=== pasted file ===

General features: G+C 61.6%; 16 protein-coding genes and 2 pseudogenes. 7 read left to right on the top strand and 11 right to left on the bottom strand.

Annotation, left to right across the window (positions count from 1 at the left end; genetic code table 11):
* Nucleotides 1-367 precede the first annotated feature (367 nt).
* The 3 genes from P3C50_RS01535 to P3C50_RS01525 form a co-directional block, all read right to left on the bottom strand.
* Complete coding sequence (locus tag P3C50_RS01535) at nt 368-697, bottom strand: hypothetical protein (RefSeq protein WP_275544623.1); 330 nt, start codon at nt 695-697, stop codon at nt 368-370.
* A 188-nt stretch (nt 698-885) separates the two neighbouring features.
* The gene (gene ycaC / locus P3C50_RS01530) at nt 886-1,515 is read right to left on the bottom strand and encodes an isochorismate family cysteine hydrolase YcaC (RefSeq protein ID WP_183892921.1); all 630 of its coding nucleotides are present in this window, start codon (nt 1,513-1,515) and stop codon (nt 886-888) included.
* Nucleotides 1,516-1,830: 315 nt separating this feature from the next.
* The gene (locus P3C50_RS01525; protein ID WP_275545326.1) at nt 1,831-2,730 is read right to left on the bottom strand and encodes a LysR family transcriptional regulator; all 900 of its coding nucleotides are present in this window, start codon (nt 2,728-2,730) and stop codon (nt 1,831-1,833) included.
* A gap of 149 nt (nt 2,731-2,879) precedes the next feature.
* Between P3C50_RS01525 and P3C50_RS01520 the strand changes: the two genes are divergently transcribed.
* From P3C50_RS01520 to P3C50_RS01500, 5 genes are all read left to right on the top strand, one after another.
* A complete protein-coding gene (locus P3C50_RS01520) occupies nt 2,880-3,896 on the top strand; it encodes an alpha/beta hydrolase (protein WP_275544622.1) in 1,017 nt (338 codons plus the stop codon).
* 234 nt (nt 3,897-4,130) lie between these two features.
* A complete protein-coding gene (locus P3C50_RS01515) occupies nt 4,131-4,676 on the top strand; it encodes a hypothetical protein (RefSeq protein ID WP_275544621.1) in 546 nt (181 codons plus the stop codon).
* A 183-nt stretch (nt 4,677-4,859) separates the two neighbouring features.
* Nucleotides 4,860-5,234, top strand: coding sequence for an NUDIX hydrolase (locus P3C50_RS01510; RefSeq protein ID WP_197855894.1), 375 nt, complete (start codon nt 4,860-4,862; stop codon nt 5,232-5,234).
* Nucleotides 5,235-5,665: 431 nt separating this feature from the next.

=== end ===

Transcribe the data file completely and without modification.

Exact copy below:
General features: G+C 61.6%; 16 protein-coding genes and 2 pseudogenes. 7 read left to right on the top strand and 11 right to left on the bottom strand.

Annotation, left to right across the window (positions count from 1 at the left end; genetic code table 11):
* Nucleotides 1-367 precede the first annotated feature (367 nt).
* The 3 genes from P3C50_RS01535 to P3C50_RS01525 form a co-directional block, all read right to left on the bottom strand.
* Complete coding sequence (locus tag P3C50_RS01535) at nt 368-697, bottom strand: hypothetical protein (RefSeq protein WP_275544623.1); 330 nt, start codon at nt 695-697, stop codon at nt 368-370.
* A 188-nt stretch (nt 698-885) separates the two neighbouring features.
* The gene (gene ycaC / locus P3C50_RS01530) at nt 886-1,515 is read right to left on the bottom strand and encodes an isochorismate family cysteine hydrolase YcaC (RefSeq protein ID WP_183892921.1); all 630 of its coding nucleotides are present in this window, start codon (nt 1,513-1,515) and stop codon (nt 886-888) included.
* Nucleotides 1,516-1,830: 315 nt separating this feature from the next.
* The gene (locus P3C50_RS01525; protein ID WP_275545326.1) at nt 1,831-2,730 is read right to left on the bottom strand and encodes a LysR family transcriptional regulator; all 900 of its coding nucleotides are present in this window, start codon (nt 2,728-2,730) and stop codon (nt 1,831-1,833) included.
* A gap of 149 nt (nt 2,731-2,879) precedes the next feature.
* Between P3C50_RS01525 and P3C50_RS01520 the strand changes: the two genes are divergently transcribed.
* From P3C50_RS01520 to P3C50_RS01500, 5 genes are all read left to right on the top strand, one after another.
* A complete protein-coding gene (locus P3C50_RS01520) occupies nt 2,880-3,896 on the top strand; it encodes an alpha/beta hydrolase (protein WP_275544622.1) in 1,017 nt (338 codons plus the stop codon).
* 234 nt (nt 3,897-4,130) lie between these two features.
* A complete protein-coding gene (locus P3C50_RS01515) occupies nt 4,131-4,676 on the top strand; it encodes a hypothetical protein (RefSeq protein ID WP_275544621.1) in 546 nt (181 codons plus the stop codon).
* A 183-nt stretch (nt 4,677-4,859) separates the two neighbouring features.
* Nucleotides 4,860-5,234, top strand: coding sequence for an NUDIX hydrolase (locus P3C50_RS01510; RefSeq protein ID WP_197855894.1), 375 nt, complete (start codon nt 4,860-4,862; stop codon nt 5,232-5,234).
* Nucleotides 5,235-5,665: 431 nt separating this feature from the next.